However, more recent philosophy on this subject matter claims that environmental and economic progress interests are actually the same, at least on a long-term basis, since environmental deterioration will inevitably affect economic progress eventually and poor people do not have sufficient funding to invest in a healthy environment. Therefore, increasing the health of one's environment actually assists in the prolongation of economic progress. This line of reasoning on the subject proves that economic development ultimately needs a healthy environment to function effectively -- particularly on a long-term basis.
Yet those who adhere to the conventional relationship between economic progress and its debilitating effect on the environment claim that environmental controls ultimately slow progress, because they are limiting the amount of growth a particularly company can produce. Slower growth, this line of reasoning concludes, means that fewer people will profit from economic development.
However, what none of the aforementioned economic viewpoints consider is the fact that morally, human beings have a right to live in a healthy, livable environment no matter what sort of country they live in, third world or otherwise. There are several formal theories of ethics that adhere to this idea, the most salient of which is naturalness. As related to this scenario of whether or not it is moral for humans to live in a livable environment, naturalness has two primary tenets -- natural law theory and natural rights. The latter of these is the conception that all humans have the right to liberty, life, and the pursuit of happiness, which is endowed to them at their birth. These rights naturally include a livable environment that is not polluted for the economic profit of some corporation. The second principle that defends the moral right to live in a healthy environment, natural law theory, revolves around the notion that there are laws that supersede those of man, such as universal law, that defend moral virtues and rights even when human law forsakes those same rights. The right to live in a safe, healthy environment is one of those rights.
Other formal ethical notions that verify the moral right for humans to live in a safe environment regardless of their income and economic situation, and that of the country they live in, deontology. This non-consequential line of reasoning was propagated by Immanuel Kant, who believes there were categorical imperatives related to intrinsic goods that people should follow. One of those was the conception of the golden rule, that one should do unto others as one wants done unto him. If companies and their representatives are not willing to live themselves in the filthy, polluted environments they produce,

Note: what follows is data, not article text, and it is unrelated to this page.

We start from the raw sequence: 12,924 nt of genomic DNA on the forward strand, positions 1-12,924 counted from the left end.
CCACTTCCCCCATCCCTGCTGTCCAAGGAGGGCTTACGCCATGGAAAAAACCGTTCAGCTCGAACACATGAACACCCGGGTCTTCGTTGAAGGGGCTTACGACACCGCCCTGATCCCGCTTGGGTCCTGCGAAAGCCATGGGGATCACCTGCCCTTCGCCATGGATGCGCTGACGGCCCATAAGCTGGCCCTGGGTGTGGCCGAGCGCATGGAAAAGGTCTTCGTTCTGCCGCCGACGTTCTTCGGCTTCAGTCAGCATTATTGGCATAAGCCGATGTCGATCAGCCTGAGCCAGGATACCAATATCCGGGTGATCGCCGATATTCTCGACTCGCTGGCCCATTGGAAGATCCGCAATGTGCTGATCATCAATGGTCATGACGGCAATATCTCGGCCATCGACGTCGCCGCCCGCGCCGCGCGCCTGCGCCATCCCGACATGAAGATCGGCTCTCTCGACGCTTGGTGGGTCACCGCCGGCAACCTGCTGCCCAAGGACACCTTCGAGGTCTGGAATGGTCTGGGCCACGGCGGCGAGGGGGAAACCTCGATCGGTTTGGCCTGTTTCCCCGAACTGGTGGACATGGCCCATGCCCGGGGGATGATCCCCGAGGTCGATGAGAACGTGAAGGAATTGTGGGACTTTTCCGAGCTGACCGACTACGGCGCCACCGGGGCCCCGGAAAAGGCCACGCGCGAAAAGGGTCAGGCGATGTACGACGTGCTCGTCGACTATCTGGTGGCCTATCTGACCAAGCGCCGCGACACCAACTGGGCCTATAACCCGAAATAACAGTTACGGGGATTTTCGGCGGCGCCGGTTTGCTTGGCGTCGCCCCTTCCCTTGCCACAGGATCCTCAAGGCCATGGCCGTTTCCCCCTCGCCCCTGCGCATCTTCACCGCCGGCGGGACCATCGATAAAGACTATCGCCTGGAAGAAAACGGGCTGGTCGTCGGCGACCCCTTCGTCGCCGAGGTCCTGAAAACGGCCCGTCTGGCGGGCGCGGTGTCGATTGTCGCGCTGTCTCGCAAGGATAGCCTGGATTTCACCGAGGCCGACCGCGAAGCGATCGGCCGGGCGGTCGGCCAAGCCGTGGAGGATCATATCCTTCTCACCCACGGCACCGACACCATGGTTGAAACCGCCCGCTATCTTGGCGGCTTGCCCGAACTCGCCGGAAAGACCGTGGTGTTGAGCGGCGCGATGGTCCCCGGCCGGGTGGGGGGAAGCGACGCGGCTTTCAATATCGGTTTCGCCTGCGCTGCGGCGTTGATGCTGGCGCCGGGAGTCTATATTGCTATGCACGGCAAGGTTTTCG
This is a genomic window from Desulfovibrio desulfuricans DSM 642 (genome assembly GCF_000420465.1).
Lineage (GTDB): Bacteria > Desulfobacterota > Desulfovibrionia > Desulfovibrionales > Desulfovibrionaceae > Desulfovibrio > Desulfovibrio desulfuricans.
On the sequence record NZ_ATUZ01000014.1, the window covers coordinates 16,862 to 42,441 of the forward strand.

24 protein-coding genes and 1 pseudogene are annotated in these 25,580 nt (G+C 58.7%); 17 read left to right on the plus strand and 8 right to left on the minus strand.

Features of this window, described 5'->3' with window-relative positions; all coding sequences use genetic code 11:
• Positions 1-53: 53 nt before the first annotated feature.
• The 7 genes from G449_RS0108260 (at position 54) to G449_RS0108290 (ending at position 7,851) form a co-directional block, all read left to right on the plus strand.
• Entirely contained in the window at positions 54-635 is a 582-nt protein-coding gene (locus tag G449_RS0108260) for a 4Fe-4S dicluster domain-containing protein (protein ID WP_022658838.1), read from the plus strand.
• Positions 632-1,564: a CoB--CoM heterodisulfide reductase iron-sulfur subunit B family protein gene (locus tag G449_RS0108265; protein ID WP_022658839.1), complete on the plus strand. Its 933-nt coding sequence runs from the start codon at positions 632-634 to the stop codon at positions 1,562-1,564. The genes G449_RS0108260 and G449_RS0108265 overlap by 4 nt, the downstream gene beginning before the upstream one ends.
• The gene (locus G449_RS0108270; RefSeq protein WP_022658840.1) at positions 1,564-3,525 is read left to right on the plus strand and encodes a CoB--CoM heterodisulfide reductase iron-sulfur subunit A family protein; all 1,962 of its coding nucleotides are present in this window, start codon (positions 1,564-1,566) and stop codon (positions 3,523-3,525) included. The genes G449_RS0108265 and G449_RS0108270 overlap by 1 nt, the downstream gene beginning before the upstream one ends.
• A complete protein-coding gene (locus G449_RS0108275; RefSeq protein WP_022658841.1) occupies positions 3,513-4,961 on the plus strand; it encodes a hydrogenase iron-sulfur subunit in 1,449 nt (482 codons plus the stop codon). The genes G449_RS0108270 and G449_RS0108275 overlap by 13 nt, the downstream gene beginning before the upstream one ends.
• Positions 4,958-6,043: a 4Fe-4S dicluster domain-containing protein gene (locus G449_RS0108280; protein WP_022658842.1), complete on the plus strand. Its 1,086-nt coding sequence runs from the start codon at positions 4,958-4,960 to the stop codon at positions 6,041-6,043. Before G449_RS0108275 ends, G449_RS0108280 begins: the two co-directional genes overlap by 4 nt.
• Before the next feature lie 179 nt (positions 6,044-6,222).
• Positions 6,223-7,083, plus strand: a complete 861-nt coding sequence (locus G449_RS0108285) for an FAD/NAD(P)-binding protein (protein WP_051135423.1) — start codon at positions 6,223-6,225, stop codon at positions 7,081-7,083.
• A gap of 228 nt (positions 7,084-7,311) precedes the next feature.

Wealthy nations most assuredly have an obligation to assist poorer nations in the development of greener industries and sources of energy. Regardless of where a particular country is located or wherever it chooses to do business (and particularly that which involves emitting pollutants and harming the environment), all inhabitants of earth share the same world. Toxicants and pollutants in South or Central America will certainly affect the world's environmental health -- which will, at some point, inevitably affect the environmental health of the location of wealthier nations which, for the most part, are located in Europe and North America, Australia and throughout certain parts of Asia. Therefore, the obligation of wealthier nations to help those less so build environmentally friendly businesses and methods of operation in ultimately in the best interest of those wealthy nations, since the repercussions of those industries will definitely affect the former nations as well as the latter.
An excellent example of this fact is the pressing issue of global warming, which is a secular issue that affects all nations regardless of their wealth. With many wealthy countries choosing to build industries that disseminate copious quantities of pollution in third world countries, these emissions are inexorably making these areas "vulnerable to the water shortages, droughts, flooding rains, and severe storms that increasing concentrations of greenhouse gases…make" (Lawrence, 2008, p. 292). As such, the companies and its workers will inevitably become affected by these (not quite) natural disasters -- which will reduce profits and the quality of life not only for local workers, but also for those representing the interest of wealthier nations. Additionally, when these occurrences move from third world countries to more wealthy ones, the latter will fully realize the fact that we all share one world, and the best way to reduce environmental disasters is to take precautions for them by helping poorer nations utilize green sources of energy.
The most efficacious means of enacting uniform global pollution…[continue]